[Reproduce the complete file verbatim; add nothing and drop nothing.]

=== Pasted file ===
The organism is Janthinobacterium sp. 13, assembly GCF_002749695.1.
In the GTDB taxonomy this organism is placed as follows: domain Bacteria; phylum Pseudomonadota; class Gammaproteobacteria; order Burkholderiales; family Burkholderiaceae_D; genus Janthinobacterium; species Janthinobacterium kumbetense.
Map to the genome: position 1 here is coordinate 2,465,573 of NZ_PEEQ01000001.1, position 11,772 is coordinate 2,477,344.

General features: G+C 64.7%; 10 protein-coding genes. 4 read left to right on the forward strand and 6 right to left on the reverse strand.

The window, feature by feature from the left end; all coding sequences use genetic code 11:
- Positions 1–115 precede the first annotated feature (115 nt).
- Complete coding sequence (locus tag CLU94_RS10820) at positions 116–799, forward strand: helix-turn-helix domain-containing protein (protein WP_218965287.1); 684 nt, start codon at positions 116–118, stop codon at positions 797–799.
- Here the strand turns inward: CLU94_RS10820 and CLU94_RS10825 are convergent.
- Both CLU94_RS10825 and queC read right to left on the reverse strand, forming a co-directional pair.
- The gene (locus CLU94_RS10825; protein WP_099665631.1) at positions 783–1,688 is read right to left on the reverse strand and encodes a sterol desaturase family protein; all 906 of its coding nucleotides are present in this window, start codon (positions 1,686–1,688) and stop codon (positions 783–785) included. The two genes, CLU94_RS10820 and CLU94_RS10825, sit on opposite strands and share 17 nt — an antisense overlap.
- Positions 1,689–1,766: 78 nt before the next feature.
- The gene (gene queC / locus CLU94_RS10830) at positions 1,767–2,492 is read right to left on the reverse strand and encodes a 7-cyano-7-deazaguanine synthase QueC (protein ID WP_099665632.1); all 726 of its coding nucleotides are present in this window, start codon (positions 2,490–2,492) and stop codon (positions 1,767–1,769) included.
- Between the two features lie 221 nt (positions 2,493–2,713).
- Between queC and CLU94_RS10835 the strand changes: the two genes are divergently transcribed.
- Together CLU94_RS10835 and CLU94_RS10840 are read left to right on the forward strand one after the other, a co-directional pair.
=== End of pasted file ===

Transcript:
The organism is Janthinobacterium sp. 13, assembly GCF_002749695.1.
In the GTDB taxonomy this organism is placed as follows: domain Bacteria; phylum Pseudomonadota; class Gammaproteobacteria; order Burkholderiales; family Burkholderiaceae_D; genus Janthinobacterium; species Janthinobacterium kumbetense.
Map to the genome: position 1 here is coordinate 2,465,573 of NZ_PEEQ01000001.1, position 11,772 is coordinate 2,477,344.

General features: G+C 64.7%; 10 protein-coding genes. 4 read left to right on the forward strand and 6 right to left on the reverse strand.

The window, feature by feature from the left end; all coding sequences use genetic code 11:
- Positions 1–115 precede the first annotated feature (115 nt).
- Complete coding sequence (locus tag CLU94_RS10820) at positions 116–799, forward strand: helix-turn-helix domain-containing protein (protein WP_218965287.1); 684 nt, start codon at positions 116–118, stop codon at positions 797–799.
- Here the strand turns inward: CLU94_RS10820 and CLU94_RS10825 are convergent.
- Both CLU94_RS10825 and queC read right to left on the reverse strand, forming a co-directional pair.
- The gene (locus CLU94_RS10825; protein WP_099665631.1) at positions 783–1,688 is read right to left on the reverse strand and encodes a sterol desaturase family protein; all 906 of its coding nucleotides are present in this window, start codon (positions 1,686–1,688) and stop codon (positions 783–785) included. The two genes, CLU94_RS10820 and CLU94_RS10825, sit on opposite strands and share 17 nt — an antisense overlap.
- Positions 1,689–1,766: 78 nt before the next feature.
- The gene (gene queC / locus CLU94_RS10830) at positions 1,767–2,492 is read right to left on the reverse strand and encodes a 7-cyano-7-deazaguanine synthase QueC (protein ID WP_099665632.1); all 726 of its coding nucleotides are present in this window, start codon (positions 2,490–2,492) and stop codon (positions 1,767–1,769) included.
- Between the two features lie 221 nt (positions 2,493–2,713).
- Between queC and CLU94_RS10835 the strand changes: the two genes are divergently transcribed.
- Together CLU94_RS10835 and CLU94_RS10840 are read left to right on the forward strand one after the other, a co-directional pair.